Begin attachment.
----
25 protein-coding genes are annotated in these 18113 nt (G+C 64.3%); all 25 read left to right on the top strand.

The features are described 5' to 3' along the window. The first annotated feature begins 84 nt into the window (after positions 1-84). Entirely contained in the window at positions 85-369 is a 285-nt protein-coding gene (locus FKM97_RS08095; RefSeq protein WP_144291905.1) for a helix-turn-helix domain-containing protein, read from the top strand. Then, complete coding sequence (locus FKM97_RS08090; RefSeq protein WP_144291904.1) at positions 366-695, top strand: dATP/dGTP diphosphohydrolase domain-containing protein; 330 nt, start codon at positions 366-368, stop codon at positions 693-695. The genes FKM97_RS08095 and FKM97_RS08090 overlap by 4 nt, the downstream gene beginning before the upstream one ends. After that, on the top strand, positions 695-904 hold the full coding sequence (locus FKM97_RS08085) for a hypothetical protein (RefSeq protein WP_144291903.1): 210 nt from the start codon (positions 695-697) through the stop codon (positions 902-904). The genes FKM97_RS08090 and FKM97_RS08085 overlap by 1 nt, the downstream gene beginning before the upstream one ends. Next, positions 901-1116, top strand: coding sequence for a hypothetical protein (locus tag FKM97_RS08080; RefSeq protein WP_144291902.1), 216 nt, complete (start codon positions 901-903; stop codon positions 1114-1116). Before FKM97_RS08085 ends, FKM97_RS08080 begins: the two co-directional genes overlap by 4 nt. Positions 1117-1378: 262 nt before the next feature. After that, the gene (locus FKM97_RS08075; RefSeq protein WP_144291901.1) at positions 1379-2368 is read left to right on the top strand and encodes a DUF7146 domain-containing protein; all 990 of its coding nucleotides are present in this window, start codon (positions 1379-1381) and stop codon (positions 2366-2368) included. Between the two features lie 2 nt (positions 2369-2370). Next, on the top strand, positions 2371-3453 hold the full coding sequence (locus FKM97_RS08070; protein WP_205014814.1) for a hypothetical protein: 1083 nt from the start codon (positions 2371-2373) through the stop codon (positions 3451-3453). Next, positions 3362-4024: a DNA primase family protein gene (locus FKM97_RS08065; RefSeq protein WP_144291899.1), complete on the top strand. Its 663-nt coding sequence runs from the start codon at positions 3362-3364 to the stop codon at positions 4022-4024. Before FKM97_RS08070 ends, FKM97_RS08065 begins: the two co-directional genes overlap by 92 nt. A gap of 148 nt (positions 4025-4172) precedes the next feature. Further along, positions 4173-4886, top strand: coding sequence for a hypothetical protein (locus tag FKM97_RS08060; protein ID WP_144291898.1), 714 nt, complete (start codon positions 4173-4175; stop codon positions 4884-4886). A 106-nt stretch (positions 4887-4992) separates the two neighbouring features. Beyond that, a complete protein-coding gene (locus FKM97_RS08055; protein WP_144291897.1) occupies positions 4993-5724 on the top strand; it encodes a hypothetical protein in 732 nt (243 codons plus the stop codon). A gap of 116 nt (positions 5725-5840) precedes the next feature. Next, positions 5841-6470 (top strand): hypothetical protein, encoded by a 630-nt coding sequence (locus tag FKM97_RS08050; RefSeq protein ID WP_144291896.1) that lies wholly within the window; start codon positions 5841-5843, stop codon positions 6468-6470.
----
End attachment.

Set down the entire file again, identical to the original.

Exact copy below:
25 protein-coding genes are annotated in these 18113 nt (G+C 64.3%); all 25 read left to right on the top strand.

The features are described 5' to 3' along the window. The first annotated feature begins 84 nt into the window (after positions 1-84). Entirely contained in the window at positions 85-369 is a 285-nt protein-coding gene (locus FKM97_RS08095; RefSeq protein WP_144291905.1) for a helix-turn-helix domain-containing protein, read from the top strand. Then, complete coding sequence (locus FKM97_RS08090; RefSeq protein WP_144291904.1) at positions 366-695, top strand: dATP/dGTP diphosphohydrolase domain-containing protein; 330 nt, start codon at positions 366-368, stop codon at positions 693-695. The genes FKM97_RS08095 and FKM97_RS08090 overlap by 4 nt, the downstream gene beginning before the upstream one ends. After that, on the top strand, positions 695-904 hold the full coding sequence (locus FKM97_RS08085) for a hypothetical protein (RefSeq protein WP_144291903.1): 210 nt from the start codon (positions 695-697) through the stop codon (positions 902-904). The genes FKM97_RS08090 and FKM97_RS08085 overlap by 1 nt, the downstream gene beginning before the upstream one ends. Next, positions 901-1116, top strand: coding sequence for a hypothetical protein (locus tag FKM97_RS08080; RefSeq protein WP_144291902.1), 216 nt, complete (start codon positions 901-903; stop codon positions 1114-1116). Before FKM97_RS08085 ends, FKM97_RS08080 begins: the two co-directional genes overlap by 4 nt. Positions 1117-1378: 262 nt before the next feature. After that, the gene (locus FKM97_RS08075; RefSeq protein WP_144291901.1) at positions 1379-2368 is read left to right on the top strand and encodes a DUF7146 domain-containing protein; all 990 of its coding nucleotides are present in this window, start codon (positions 1379-1381) and stop codon (positions 2366-2368) included. Between the two features lie 2 nt (positions 2369-2370). Next, on the top strand, positions 2371-3453 hold the full coding sequence (locus FKM97_RS08070; protein WP_205014814.1) for a hypothetical protein: 1083 nt from the start codon (positions 2371-2373) through the stop codon (positions 3451-3453). Next, positions 3362-4024: a DNA primase family protein gene (locus FKM97_RS08065; RefSeq protein WP_144291899.1), complete on the top strand. Its 663-nt coding sequence runs from the start codon at positions 3362-3364 to the stop codon at positions 4022-4024. Before FKM97_RS08070 ends, FKM97_RS08065 begins: the two co-directional genes overlap by 92 nt. A gap of 148 nt (positions 4025-4172) precedes the next feature. Further along, positions 4173-4886, top strand: coding sequence for a hypothetical protein (locus tag FKM97_RS08060; protein ID WP_144291898.1), 714 nt, complete (start codon positions 4173-4175; stop codon positions 4884-4886). A 106-nt stretch (positions 4887-4992) separates the two neighbouring features. Beyond that, a complete protein-coding gene (locus FKM97_RS08055; protein WP_144291897.1) occupies positions 4993-5724 on the top strand; it encodes a hypothetical protein in 732 nt (243 codons plus the stop codon). A gap of 116 nt (positions 5725-5840) precedes the next feature. Next, positions 5841-6470 (top strand): hypothetical protein, encoded by a 630-nt coding sequence (locus tag FKM97_RS08050; RefSeq protein ID WP_144291896.1) that lies wholly within the window; start codon positions 5841-5843, stop codon positions 6468-6470.